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Elon Musk Warns Against Immortality Technology, Says It’s Better That We Just Die

The comments come amid reports that tech billionaires like Jeff Bezos have invested enormous sums in reversing aging.

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Tesla CEO and mega-billionaire Elon Musk has issued a stark warning on the danger of technology that could indefinitely prolong the lives of the powerful.

In a wide-ranging interview at The Wall Street Journal CEO Council Summit on Monday, the entrepreneur warned that allowing people to live for too long – or even forever – through developing technologies could endanger progress for future generations.

“It is important for us to die because most of the time people don’t change their mind, they just die,” Musk said. “If you live forever, we might become a very ossified society where new ideas cannot succeed.”

Continuing, the Tesla and SpaceX head noted that he isn’t “aware of any secret technology to combat aging.”

The comments come as new studies hint at the possibility that transfusing the blood of the young into older bodies could potentially keep the body in a youthful state.

There have also been reports that fellow PayPal co-founder and longtime Elon Musk nemesis Peter Thiel – whom Musk has called a “sociopath” – has had an abiding interest in parabiosis, or the practice of older people getting blood transfusions from the young.

Interest in such technology has reportedly gained popularity in Silicon Valley, where tech elites have allegedly lined up to dabble in the unproven science of cheating death.

Even the world’s second-richest person, Amazon founder and former CEO Jeff Bezos, has invested in anti-aging start-up Altos Labs in hopes to reverse the biological clock of mortal beings.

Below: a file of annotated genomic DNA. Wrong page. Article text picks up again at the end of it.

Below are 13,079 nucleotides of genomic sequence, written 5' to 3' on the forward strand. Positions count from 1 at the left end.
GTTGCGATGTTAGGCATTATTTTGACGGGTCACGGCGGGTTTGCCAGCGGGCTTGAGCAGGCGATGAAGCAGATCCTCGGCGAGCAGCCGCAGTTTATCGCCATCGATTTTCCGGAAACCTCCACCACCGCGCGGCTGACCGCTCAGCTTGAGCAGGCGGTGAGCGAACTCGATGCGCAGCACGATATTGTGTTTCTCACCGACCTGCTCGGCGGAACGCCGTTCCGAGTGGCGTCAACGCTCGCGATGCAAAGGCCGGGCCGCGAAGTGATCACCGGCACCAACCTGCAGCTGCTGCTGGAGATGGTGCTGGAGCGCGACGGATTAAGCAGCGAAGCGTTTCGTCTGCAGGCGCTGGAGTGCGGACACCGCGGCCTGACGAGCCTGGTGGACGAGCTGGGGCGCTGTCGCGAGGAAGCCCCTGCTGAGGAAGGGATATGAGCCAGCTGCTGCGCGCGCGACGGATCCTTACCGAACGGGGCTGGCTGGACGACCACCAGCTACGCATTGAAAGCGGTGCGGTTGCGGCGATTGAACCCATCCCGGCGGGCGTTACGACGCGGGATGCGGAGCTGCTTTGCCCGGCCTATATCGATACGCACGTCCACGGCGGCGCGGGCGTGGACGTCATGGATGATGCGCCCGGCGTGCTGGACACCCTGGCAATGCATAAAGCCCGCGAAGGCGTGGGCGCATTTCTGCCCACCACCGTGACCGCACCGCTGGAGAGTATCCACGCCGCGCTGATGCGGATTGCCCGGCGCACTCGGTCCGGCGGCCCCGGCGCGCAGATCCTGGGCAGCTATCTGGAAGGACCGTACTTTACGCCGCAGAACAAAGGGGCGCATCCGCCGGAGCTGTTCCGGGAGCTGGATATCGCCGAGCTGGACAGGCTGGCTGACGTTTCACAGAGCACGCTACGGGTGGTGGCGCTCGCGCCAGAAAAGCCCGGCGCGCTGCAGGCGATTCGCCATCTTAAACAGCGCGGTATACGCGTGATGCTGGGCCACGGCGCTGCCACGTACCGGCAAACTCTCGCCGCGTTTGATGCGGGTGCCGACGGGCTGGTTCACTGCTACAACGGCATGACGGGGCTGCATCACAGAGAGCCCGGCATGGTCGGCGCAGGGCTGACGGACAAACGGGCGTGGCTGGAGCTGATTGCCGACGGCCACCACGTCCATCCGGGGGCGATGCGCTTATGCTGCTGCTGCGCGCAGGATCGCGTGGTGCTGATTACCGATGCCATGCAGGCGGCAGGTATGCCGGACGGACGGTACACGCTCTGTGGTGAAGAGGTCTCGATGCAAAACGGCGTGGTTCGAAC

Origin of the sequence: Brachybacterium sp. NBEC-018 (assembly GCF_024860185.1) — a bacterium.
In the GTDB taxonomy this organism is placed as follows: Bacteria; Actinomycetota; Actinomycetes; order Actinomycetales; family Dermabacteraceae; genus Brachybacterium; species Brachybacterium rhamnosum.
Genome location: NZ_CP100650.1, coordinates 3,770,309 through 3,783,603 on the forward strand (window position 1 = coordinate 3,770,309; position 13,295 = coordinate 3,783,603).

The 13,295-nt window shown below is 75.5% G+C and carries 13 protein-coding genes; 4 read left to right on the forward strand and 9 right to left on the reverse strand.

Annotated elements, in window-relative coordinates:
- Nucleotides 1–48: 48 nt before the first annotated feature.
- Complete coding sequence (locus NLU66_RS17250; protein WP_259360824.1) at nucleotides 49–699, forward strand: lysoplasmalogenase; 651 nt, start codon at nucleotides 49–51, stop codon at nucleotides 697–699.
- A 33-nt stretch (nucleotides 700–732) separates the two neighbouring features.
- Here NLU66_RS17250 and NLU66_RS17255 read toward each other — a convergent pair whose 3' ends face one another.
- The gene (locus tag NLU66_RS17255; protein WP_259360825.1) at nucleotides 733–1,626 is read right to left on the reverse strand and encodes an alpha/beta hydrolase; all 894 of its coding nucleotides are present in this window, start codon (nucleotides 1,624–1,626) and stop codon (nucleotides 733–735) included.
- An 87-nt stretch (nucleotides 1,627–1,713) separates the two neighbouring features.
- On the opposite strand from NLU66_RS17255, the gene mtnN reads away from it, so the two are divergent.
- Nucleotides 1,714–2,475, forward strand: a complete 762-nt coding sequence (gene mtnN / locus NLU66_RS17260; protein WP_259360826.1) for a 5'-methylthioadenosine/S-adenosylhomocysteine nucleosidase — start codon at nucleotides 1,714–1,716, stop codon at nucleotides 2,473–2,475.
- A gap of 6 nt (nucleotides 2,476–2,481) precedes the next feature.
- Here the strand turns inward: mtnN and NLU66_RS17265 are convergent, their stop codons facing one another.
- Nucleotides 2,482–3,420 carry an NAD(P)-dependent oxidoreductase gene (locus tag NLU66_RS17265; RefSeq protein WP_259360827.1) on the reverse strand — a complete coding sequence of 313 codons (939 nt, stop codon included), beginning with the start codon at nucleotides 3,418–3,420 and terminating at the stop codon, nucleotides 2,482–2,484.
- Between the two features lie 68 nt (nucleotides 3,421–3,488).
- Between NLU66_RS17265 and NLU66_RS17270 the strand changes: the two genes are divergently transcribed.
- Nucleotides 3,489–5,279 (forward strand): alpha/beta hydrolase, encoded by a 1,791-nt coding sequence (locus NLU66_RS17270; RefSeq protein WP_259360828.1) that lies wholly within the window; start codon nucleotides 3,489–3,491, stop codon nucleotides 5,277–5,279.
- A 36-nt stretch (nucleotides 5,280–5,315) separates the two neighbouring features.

“And if it doesn’t work, he’s gonna sue death!” Musk said in response to reports of Bezos’ investments earlier this year, as well as the rival space company billionaire’s litigious tendencies.

Musk, who has long pushed the envelope of innovative and disruptive technologies – often at a cost to the well-being of his own employees – has argued that “age limits” should be set for U.S. government leaders.

“I am not poking fun at aging,” he said at the time. “I am saying we’ve got people in very important positions that have to make decisions that are critical to the security of the country, then they need to have sufficient presence of mind and cognitive ability to make those decisions well. Because the whole country is depending on them.”

The 50-year-old father of six also argued at the CEO Summit that a “rapidly declining birthrate” on a worldwide scale poses “one of the biggest risks to civilization.”

It would appear that Musk fears the possibility that if people live longer lives, birth rates would precipitously decline – posing a risk to the health of humanity as a whole.

The fear isn’t without a legitimate basis, as global birth rates have declined sharply in recent years, especially amid recent worldwide health emergencies.

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